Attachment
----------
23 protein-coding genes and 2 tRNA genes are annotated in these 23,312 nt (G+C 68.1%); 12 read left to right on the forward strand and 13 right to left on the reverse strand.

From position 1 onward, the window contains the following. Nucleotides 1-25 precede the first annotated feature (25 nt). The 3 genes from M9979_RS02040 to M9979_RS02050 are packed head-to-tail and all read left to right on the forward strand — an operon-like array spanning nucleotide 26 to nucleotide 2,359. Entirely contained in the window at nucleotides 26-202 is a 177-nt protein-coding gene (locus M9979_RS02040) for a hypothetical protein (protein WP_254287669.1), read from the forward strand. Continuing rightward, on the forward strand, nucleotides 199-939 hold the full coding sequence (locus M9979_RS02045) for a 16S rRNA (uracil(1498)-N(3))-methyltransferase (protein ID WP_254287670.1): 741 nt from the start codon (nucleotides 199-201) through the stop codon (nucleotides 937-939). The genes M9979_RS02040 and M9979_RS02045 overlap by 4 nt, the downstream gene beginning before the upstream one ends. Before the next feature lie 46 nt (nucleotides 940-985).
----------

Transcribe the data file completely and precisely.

23 protein-coding genes and 2 tRNA genes are annotated in these 23,312 nt (G+C 68.1%); 12 read left to right on the forward strand and 13 right to left on the reverse strand.

From position 1 onward, the window contains the following. Nucleotides 1-25 precede the first annotated feature (25 nt). The 3 genes from M9979_RS02040 to M9979_RS02050 are packed head-to-tail and all read left to right on the forward strand — an operon-like array spanning nucleotide 26 to nucleotide 2,359. Entirely contained in the window at nucleotides 26-202 is a 177-nt protein-coding gene (locus M9979_RS02040) for a hypothetical protein (protein WP_254287669.1), read from the forward strand. Continuing rightward, on the forward strand, nucleotides 199-939 hold the full coding sequence (locus M9979_RS02045) for a 16S rRNA (uracil(1498)-N(3))-methyltransferase (protein ID WP_254287670.1): 741 nt from the start codon (nucleotides 199-201) through the stop codon (nucleotides 937-939). The genes M9979_RS02040 and M9979_RS02045 overlap by 4 nt, the downstream gene beginning before the upstream one ends. Before the next feature lie 46 nt (nucleotides 940-985).